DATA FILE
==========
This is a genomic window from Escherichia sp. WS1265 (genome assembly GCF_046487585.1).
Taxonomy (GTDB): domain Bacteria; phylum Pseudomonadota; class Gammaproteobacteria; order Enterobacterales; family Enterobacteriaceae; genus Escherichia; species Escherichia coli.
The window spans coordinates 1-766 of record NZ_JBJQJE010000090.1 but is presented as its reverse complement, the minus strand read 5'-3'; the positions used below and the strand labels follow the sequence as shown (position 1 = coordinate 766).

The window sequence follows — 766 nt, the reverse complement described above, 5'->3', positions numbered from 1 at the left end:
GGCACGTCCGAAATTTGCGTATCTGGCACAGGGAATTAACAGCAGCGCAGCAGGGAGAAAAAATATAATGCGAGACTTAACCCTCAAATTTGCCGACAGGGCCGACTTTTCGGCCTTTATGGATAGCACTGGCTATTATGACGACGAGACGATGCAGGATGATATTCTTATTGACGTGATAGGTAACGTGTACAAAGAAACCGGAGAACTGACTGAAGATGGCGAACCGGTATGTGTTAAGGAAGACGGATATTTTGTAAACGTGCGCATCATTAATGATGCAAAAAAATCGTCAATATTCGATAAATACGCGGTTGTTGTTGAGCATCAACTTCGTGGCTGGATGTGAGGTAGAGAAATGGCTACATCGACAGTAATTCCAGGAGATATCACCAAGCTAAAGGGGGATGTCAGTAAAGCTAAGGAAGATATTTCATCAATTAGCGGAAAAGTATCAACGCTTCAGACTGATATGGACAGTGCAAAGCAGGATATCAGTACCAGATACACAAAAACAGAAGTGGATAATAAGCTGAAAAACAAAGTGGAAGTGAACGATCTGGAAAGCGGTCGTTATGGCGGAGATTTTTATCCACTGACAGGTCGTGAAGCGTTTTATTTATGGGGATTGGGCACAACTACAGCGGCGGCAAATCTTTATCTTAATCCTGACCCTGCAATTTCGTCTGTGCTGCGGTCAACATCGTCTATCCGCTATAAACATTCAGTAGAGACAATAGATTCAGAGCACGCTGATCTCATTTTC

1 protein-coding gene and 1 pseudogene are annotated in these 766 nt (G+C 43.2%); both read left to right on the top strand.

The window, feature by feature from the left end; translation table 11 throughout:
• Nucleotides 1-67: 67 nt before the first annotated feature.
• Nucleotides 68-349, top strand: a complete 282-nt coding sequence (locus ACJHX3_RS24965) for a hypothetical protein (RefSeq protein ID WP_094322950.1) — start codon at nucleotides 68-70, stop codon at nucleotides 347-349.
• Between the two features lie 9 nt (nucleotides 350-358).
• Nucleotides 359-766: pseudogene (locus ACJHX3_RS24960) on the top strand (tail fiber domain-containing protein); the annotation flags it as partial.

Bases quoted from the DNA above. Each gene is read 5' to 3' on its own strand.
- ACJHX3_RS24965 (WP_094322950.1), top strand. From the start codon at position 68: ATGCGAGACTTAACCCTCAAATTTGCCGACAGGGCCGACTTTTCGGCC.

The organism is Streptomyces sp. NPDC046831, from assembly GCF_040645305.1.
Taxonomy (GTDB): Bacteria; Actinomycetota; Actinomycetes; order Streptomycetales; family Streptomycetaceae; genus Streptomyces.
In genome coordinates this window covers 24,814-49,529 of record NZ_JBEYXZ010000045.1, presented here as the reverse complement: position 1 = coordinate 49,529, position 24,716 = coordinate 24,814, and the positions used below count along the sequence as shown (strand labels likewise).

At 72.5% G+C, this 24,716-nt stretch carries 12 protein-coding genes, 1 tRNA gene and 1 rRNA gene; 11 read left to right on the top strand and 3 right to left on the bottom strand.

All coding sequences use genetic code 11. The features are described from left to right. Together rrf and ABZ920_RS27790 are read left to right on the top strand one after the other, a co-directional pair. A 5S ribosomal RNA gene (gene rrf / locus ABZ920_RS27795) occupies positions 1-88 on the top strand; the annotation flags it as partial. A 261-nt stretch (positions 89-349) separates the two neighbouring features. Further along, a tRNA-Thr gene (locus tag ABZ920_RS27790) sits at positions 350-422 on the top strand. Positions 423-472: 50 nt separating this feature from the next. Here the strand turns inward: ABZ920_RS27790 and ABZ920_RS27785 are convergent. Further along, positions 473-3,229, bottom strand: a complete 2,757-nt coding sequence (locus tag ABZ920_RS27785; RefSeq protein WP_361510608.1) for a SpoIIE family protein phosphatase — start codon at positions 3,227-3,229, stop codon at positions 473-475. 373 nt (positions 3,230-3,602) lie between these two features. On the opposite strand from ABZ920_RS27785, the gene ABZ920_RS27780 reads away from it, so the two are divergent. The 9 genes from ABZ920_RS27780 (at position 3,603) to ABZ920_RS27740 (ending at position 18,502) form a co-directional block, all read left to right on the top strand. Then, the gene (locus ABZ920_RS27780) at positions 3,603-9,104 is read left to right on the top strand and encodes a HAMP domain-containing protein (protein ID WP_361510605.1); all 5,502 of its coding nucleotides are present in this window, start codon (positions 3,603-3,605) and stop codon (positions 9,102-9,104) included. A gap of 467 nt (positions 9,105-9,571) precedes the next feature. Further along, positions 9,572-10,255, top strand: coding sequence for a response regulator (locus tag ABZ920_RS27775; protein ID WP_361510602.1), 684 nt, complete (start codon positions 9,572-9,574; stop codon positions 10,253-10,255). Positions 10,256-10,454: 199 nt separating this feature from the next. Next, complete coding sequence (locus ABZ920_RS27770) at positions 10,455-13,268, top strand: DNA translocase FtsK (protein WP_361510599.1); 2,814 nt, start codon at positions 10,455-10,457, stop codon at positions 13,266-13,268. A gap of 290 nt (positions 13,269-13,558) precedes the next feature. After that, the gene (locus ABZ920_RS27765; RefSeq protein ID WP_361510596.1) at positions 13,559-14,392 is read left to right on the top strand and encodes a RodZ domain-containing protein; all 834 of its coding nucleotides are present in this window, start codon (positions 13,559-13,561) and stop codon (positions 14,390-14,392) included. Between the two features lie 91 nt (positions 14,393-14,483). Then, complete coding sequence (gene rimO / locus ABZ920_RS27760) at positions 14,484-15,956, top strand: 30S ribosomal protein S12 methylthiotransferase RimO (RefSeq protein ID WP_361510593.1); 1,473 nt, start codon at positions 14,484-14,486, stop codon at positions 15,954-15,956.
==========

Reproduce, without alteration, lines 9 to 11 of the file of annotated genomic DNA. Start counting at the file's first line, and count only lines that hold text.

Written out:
• Nucleotides 68-349, top strand: a complete 282-nt coding sequence (locus ACJHX3_RS24965) for a hypothetical protein (RefSeq protein ID WP_094322950.1) — start codon at nucleotides 68-70, stop codon at nucleotides 347-349.
• Between the two features lie 9 nt (nucleotides 350-358).
• Nucleotides 359-766: pseudogene (locus ACJHX3_RS24960) on the top strand (tail fiber domain-containing protein); the annotation flags it as partial.